0 ( +2 / -2 )

“The more exposure you get to any weapon system aircraft I think the better it is going to be,” Dasmalchi said.

Whaaaaaaat???

-2 ( +0 / -2 )

kurumazaka: "Smith, I'm sorry but I think you are smart enough to be able to separate the fine work done by the USMC in Kumamoto"

Better than that, I know when to say thanks instead of questioning the motives of everyone, as some posters are doing. The bottom line one that the people directly involved and being helped are HAPPY with what they've received. What right do we have to tell them they were duped and the help they got was a conspiracy, etc.

2 ( +3 / -1 )

Smith is on fire today. Spot on, mate!

It remains a mystery what planes Japan has for the needs of STOL for rescue services that would be more locally available rather than coming all the way from Okinawa. The lack of other vehicles is what makes this a PR stunt rather than just another part of a rescue operation

STOL doesn't really matter much in this case. Given the terrain of a lot of areas and damage to roads and rail they needed to use vertical take off and landing aircraft. They could have thrown 50 CH-47's at the situation but it would have turned into a logistical and air coordination nightmare. The osprey is a better choice hands down. They were able to do more with less and delivered a lot of supplies to people in need much faster.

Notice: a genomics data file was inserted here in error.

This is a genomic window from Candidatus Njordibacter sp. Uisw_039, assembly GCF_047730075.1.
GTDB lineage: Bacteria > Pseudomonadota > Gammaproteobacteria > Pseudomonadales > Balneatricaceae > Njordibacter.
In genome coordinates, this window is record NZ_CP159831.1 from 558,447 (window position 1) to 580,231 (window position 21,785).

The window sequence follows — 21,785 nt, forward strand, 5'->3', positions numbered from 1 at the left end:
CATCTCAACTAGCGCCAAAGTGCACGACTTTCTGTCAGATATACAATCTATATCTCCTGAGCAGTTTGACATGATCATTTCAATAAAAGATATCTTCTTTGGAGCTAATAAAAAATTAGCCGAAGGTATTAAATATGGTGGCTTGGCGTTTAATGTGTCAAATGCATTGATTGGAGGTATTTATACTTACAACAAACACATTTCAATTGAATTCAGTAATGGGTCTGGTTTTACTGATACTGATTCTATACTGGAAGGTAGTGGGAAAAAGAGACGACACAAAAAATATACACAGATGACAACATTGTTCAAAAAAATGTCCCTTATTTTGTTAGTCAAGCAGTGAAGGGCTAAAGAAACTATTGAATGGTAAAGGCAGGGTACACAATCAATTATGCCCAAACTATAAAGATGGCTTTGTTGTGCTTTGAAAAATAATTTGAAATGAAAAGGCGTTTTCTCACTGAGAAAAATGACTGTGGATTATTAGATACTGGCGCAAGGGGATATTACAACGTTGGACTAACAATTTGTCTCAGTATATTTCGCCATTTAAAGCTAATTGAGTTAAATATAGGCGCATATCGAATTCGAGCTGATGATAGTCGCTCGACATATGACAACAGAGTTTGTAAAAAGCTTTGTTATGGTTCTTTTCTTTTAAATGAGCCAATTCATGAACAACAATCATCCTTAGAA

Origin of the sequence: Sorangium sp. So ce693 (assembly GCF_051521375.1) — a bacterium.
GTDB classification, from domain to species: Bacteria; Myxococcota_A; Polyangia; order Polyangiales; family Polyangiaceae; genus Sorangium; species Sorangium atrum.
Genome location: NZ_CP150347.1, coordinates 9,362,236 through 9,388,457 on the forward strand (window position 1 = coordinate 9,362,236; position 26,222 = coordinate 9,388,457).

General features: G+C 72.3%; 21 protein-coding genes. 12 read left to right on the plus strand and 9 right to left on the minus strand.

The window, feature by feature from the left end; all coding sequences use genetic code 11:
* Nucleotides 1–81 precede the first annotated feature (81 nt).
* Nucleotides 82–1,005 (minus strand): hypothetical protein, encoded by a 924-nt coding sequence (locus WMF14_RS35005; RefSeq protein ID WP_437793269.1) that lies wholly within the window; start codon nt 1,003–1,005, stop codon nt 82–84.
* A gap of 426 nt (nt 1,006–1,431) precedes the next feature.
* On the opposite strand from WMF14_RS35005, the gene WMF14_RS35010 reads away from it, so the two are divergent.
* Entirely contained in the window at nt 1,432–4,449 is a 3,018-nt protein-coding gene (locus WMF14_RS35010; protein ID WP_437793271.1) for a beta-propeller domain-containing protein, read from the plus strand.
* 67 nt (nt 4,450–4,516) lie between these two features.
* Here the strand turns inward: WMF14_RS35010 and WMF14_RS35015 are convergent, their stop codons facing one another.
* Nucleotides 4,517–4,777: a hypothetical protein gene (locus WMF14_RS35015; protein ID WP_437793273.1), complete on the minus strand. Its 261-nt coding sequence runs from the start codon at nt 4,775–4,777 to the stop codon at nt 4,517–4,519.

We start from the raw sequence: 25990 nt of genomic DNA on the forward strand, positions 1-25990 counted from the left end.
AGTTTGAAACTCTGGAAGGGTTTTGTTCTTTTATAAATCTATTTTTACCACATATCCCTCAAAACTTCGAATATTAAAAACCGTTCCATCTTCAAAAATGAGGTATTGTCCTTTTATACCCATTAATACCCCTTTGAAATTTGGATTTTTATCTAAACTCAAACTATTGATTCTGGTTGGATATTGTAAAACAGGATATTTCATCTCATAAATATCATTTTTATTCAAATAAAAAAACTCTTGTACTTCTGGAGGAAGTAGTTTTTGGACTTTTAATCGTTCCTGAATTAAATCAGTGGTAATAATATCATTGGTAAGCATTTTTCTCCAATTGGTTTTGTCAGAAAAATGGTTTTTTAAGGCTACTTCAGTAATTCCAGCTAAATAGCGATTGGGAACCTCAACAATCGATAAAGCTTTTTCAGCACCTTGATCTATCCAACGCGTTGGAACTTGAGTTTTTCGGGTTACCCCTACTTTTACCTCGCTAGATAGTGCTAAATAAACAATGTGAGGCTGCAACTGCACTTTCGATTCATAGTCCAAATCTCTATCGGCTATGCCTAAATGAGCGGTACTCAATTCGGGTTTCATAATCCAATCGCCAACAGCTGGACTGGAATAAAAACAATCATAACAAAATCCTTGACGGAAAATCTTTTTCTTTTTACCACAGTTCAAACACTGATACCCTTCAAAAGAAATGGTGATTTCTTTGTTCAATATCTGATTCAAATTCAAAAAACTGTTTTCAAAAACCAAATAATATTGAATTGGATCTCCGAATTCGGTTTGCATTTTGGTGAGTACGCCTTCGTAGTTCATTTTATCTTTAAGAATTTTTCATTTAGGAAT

The US volunteered to assist and after recalculating the need Japan decided to accept the aide, bottom line. There's no conspiracy or stunts behind it.

3 ( +3 / -0 )

@CH3CHO Because we have everything needed in Fukuoka, Saga or Nagasaki, any of which is less than 100 km or 65 miles from Kumamoto. Ch47 Chinook is much better for short distance. oh OK so your more butthurt over the use of the use of the Osprey instead of the Chinook beasue it shows the J public its a perfectly safe and efficient aircraft!? oh the primary use of a Chinook and Osprey is for warefare where speed and range to the battlefield is paramount

2 ( +2 / -0 )

smithinjapan,

Let me repeat the last paragraph in my post above with the question part deleted. I said: